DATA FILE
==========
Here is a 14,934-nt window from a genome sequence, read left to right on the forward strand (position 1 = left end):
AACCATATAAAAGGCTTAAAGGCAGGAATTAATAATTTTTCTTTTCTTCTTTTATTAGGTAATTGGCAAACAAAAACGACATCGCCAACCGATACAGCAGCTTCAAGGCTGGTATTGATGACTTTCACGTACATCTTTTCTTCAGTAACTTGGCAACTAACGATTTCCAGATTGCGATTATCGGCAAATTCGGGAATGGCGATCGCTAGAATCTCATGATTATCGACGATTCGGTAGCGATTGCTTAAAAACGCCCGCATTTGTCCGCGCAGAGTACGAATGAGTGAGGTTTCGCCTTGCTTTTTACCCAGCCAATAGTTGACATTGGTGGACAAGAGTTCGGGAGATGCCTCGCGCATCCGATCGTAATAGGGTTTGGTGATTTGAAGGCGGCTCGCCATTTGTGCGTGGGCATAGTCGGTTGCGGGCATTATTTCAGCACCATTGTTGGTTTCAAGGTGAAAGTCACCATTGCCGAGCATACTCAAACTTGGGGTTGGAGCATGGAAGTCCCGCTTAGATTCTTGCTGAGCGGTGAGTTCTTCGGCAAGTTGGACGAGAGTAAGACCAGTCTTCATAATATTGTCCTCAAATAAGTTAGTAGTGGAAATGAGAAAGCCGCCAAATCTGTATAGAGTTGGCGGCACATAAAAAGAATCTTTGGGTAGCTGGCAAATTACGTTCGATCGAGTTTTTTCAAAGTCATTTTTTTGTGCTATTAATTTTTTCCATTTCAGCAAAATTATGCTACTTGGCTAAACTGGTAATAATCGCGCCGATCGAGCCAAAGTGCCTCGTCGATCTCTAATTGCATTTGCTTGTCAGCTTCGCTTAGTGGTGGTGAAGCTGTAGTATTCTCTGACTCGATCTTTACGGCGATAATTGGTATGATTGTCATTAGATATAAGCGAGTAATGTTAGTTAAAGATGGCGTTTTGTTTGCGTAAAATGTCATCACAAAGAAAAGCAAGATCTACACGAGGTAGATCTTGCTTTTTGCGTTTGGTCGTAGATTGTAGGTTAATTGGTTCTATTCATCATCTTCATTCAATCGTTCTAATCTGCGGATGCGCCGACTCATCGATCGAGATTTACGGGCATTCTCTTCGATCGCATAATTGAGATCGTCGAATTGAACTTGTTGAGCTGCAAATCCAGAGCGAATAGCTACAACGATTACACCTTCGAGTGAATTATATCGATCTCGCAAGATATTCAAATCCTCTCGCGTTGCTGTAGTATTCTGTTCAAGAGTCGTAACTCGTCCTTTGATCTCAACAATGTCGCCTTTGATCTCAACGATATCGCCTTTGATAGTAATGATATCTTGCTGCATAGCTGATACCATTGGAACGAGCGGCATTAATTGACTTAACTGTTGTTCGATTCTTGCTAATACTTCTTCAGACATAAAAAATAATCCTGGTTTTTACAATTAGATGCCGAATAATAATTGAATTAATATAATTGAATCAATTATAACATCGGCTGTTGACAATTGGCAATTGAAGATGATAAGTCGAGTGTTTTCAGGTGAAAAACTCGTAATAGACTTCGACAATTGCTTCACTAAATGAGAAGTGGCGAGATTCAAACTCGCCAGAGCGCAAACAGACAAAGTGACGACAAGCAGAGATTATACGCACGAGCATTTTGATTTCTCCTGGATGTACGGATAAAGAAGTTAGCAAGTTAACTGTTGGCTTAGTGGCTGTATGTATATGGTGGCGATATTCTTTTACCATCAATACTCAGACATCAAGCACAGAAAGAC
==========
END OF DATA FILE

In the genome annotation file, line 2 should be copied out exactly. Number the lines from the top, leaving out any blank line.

AACCATATAAAAGGCTTAAAGGCAGGAATTAATAATTTTTCTTTTCTTCTTTTATTAGGTAATTGGCAAACAAAAACGACATCGCCAACCGATACAGCAGCTTCAAGGCTGGTATTGATGACTTTCACGTACATCTTTTCTTCAGTAACTTGGCAACTAACGATTTCCAGATTGCGATTATCGGCAAATTCGGGAATGGCGATCGCTAGAATCTCATGATTATCGACGATTCGGTAGCGATTGCTTAAAAACGCCCGCATTTGTCCGCGCAGAGTACGAATGAGTGAGGTTTCGCCTTGCTTTTTACCCAGCCAATAGTTGACATTGGTGGACAAGAGTTCGGGAGATGCCTCGCGCATCCGATCGTAATAGGGTTTGGTGATTTGAAGGCGGCTCGCCATTTGTGCGTGGGCATAGTCGGTTGCGGGCATTATTTCAGCACCATTGTTGGTTTCAAGGTGAAAGTCACCATTGCCGAGCATACTCAAACTTGGGGTTGGAGCATGGAAGTCCCGCTTAGATTCTTGCTGAGCGGTGAGTTCTTCGGCAAGTTGGACGAGAGTAAGACCAGTCTTCATAATATTGTCCTCAAATAAGTTAGTAGTGGAAATGAGAAAGCCGCCAAATCTGTATAGAGTTGGCGGCACATAAAAAGAATCTTTGGGTAGCTGGCAAATTACGTTCGATCGAGTTTTTTCAAAGTCATTTTTTTGTGCTATTAATTTTTTCCATTTCAGCAAAATTATGCTACTTGGCTAAACTGGTAATAATCGCGCCGATCGAGCCAAAGTGCCTCGTCGATCTCTAATTGCATTTGCTTGTCAGCTTCGCTTAGTGGTGGTGAAGCTGTAGTATTCTCTGACTCGATCTTTACGGCGATAATTGGTATGATTGTCATTAGATATAAGCGAGTAATGTTAGTTAAAGATGGCGTTTTGTTTGCGTAAAATGTCATCACAAAGAAAAGCAAGATCTACACGAGGTAGATCTTGCTTTTTGCGTTTGGTCGTAGATTGTAGGTTAATTGGTTCTATTCATCATCTTCATTCAATCGTTCTAATCTGCGGATGCGCCGACTCATCGATCGAGATTTACGGGCATTCTCTTCGATCGCATAATTGAGATCGTCGAATTGAACTTGTTGAGCTGCAAATCCAGAGCGAATAGCTACAACGATTACACCTTCGAGTGAATTATATCGATCTCGCAAGATATTCAAATCCTCTCGCGTTGCTGTAGTATTCTGTTCAAGAGTCGTAACTCGTCCTTTGATCTCAACAATGTCGCCTTTGATCTCAACGATATCGCCTTTGATAGTAATGATATCTTGCTGCATAGCTGATACCATTGGAACGAGCGGCATTAATTGACTTAACTGTTGTTCGATTCTTGCTAATACTTCTTCAGACATAAAAAATAATCCTGGTTTTTACAATTAGATGCCGAATAATAATTGAATTAATATAATTGAATCAATTATAACATCGGCTGTTGACAATTGGCAATTGAAGATGATAAGTCGAGTGTTTTCAGGTGAAAAACTCGTAATAGACTTCGACAATTGCTTCACTAAATGAGAAGTGGCGAGATTCAAACTCGCCAGAGCGCAAACAGACAAAGTGACGACAAGCAGAGATTATACGCACGAGCATTTTGATTTCTCCTGGATGTACGGATAAAGAAGTTAGCAAGTTAACTGTTGGCTTAGTGGCTGTATGTATATGGTGGCGATATTCTTTTACCATCAATACTCAGACATCAAGCACAGAAAGAC